Fifth Sunday of Lent

April 2, 2017
St. Mary on the Hill, Augusta
Fr. Gonzalo Meza1

Why Does God Weep: The Fifth Sunday of Lent

The Raising of Lazarus

John chapter 11 presents the raising of Lazarus. The theme which predominates in the narration is physical life versus spiritual and eternal life, a life in communion with God.

This passage talks about the miraculous resuscitation of Lazarus, a good friend of Jesus. It is not a resurrection, which has a wider eschatological perspective, but the restoration to ordinary life. Jesus brings Lazarus back to physical life. The narrative is divided in the following parts: Jesus’s journey to Bethany; the meeting with Martha and Mary; the raising of Lazarus, and the reactions.

Lazarus, Martha and Mary lived in Bethany, a village close to Jerusalem. We know by the Gospel narrative that this family had a strong relationship with Jesus. They were very close friends. When Jesus went to Jerusalem, he would stop at their house. This family of Bethany is an example to all of us about becoming intimate friends of Jesus. They opened the doors of their house every time he would pass by in his way to Jerusalem. But most importantly, they opened their hearts to the Lord. And he corresponded with an even greater love, “Jesus loved Martha and her sister and Lazarus” (Jn 11:5).”

In his way to Jerusalem, Jesus is informed about the death of Lazarus. In spite of this news, he decided to stay in the place where he was for two more days. Jesus told his disciples, “Our friend Lazarus is asleep, but I am going to awaken him” (Jn 11:11). The disciples did not understand his words. They thought Lazarus was sleeping. But Jesus emphasized, “Lazarus has died” (Jn 11:14). The Gospels mention that Jesus performed other resuscitations like the one of the daughter of Jairus (Mk 5:35-43). But in those cases the persons in question had just died. In the case of Lazarus, he had been buried in the tomb for four days and the stench was bad. Jesus used this sign of resuscitation to manifest his power over life and death and to reveal the Glory of God. The sign was also used to inflame the hearts of his disciples into a deeper faith. Jesus had said to his disciples, “Lazarus has died. And I am glad that I was not there so that you may believe” (Jn 11:15). Besides, in his prayer for the raising of Lazarus he said, “Father, I thank you for hearing me. I know that you always hear me; but because of the crowd here I have said this, that they may believe…” (Jn 11:41-42)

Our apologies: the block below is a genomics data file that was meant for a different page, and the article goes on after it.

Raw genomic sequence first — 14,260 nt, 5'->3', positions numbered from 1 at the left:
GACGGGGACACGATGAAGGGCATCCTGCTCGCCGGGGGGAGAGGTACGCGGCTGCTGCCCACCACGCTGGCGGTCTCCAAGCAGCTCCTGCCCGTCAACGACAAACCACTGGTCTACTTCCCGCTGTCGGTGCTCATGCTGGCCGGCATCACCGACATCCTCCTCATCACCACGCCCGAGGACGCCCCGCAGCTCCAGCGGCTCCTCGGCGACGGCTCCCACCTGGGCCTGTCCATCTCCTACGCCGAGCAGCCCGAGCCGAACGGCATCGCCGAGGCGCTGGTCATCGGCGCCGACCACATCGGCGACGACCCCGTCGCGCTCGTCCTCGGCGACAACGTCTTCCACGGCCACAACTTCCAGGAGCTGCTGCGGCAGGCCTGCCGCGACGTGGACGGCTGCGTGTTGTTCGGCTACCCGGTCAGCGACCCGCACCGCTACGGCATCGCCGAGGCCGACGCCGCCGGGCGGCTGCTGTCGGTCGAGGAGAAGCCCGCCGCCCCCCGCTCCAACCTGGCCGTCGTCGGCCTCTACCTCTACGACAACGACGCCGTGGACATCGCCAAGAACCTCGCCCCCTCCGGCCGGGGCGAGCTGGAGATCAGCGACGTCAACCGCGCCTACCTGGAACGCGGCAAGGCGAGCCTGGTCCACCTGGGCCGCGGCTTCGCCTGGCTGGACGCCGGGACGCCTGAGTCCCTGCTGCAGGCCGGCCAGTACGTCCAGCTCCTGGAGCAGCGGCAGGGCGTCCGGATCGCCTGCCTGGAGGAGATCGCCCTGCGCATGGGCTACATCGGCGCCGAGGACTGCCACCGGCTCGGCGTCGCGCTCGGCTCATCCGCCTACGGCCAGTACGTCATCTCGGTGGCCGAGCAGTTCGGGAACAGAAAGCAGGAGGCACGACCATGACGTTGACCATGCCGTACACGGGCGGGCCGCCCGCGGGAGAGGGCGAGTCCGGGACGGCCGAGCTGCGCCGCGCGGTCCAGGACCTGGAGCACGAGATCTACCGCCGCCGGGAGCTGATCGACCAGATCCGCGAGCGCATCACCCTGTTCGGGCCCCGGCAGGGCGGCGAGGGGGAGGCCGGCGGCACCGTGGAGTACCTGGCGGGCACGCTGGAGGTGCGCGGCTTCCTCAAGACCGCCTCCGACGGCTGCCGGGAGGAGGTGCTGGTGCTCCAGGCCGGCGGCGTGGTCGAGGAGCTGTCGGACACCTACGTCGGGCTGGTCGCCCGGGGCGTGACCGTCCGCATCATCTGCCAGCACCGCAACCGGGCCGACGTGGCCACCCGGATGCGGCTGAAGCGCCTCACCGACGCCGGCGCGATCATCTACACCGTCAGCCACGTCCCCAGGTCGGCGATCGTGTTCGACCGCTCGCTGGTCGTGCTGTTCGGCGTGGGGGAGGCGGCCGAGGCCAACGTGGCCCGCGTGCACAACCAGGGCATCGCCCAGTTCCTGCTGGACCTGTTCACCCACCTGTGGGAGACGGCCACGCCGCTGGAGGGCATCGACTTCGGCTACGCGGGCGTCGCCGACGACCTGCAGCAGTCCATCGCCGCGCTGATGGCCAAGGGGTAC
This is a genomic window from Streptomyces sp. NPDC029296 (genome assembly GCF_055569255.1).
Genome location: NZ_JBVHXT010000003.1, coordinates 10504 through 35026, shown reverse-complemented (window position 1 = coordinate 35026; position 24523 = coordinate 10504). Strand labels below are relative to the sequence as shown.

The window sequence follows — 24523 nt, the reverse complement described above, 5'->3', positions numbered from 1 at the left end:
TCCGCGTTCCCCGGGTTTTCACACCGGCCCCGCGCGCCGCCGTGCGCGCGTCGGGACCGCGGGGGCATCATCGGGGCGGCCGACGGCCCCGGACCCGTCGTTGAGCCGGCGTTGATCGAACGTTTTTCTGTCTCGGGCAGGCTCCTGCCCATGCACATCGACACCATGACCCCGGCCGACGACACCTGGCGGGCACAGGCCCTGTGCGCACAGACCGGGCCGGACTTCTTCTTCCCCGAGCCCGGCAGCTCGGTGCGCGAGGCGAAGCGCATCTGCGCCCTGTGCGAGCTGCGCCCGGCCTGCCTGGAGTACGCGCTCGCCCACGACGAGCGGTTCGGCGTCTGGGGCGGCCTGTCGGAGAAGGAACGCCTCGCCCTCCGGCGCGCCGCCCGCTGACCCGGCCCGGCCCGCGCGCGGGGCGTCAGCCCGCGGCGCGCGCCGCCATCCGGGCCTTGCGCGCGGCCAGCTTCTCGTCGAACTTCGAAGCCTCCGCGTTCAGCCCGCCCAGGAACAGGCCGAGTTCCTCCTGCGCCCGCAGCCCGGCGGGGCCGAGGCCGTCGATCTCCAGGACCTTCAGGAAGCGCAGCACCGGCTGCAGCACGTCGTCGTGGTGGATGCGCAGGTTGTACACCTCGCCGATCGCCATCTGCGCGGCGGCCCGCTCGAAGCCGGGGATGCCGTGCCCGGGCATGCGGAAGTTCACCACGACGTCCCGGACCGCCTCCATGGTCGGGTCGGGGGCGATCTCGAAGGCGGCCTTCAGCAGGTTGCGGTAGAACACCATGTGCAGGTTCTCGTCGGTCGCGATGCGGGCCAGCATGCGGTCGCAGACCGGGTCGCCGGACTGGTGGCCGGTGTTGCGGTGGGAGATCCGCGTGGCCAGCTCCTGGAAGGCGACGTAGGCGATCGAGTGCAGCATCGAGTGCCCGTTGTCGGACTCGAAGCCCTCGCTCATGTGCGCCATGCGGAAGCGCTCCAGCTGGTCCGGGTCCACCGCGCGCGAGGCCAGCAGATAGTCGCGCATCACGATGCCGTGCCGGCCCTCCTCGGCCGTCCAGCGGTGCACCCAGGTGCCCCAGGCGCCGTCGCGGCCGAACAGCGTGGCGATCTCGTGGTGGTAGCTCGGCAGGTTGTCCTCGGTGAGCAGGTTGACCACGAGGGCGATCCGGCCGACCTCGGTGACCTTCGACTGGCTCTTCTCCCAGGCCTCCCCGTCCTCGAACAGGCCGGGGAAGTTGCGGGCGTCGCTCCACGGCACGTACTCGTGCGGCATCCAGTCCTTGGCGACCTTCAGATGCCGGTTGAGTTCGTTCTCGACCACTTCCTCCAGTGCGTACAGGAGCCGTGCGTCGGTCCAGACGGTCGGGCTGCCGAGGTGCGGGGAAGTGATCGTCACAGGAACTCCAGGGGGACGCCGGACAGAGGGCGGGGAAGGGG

On his way to Bethany Jesus found Martha. She said to him, “Lord if you had been here, my brother would not have died” (Jn 11:21). Jesus responded, “Your brother will rise.” Martha said to him, “I know he will rise, in the resurrection of the last day” (Jn 11:24). Martha had not yet understood what Jesus was telling her. Martha believes already that Jesus is the Son of God and that her brother will rise on the last day, but Jesus leads her to a deeper understanding of the faith. Jesus is not only the resurrection but also the life, so that whoever believes in him will never die, “I am the resurrection and the life; whoever believes in me, even if he dies, will live, and everyone who lives and believes in me will never die” (Jn 11:25-26).

When Jesus neared Bethany, Mary went to meet him. She fell at his feet and said to him, “Lord, if you had been here, my brother would not have died” (Jn 11:33). Like Martha, her sister Mary had not understood that Jesus was the resurrection and the life, and as such he had power over physical life, and life eternal.

In Bethany there was a big commotion for the death of Lazarus. Everybody was weeping with Mary and Martha. When Jesus saw that scene “he became perturbed and deeply troubled,” and arriving at the tomb Jesus also wept. Jesus is true God and true man. Jesus “as true man wept for Lazarus his friend, and as eternal God raised him from the tomb” (Roman Missal, Preface Fifth Sunday of Lent, Lazarus). As a true God Jesus has power over life. As a true man, he has compassion for all the human race, especially his most intimate friends: the poor, the orphans, the widows, the migrants and refugees, those who suffer persecution or injustices, those who are abused, those who are oppressed by evildoers within states, organizations and institutions. God weeps. And it is our duty to go where he weeps, to have compassion and help them, just as Jesus did. St Augustine said, “Why did Christ weep except to teach us to weep?” Another spiritual author said, “God wept, because human nature had fallen to such an extent that, after being expelled from eternity, it had come to love the lower world. God wept, because those who could be immortal, the devil made mortal. God wept, because those whom he had rewarded with every benefit and had placed under his power, those whom he had set in paradise, among flowers and lilies without any hardship, the devil, by teaching them to sin, exiled from almost every delight. God wept, because those whom he had created innocent, the devil through his wickedness, caused to be found guilty.2"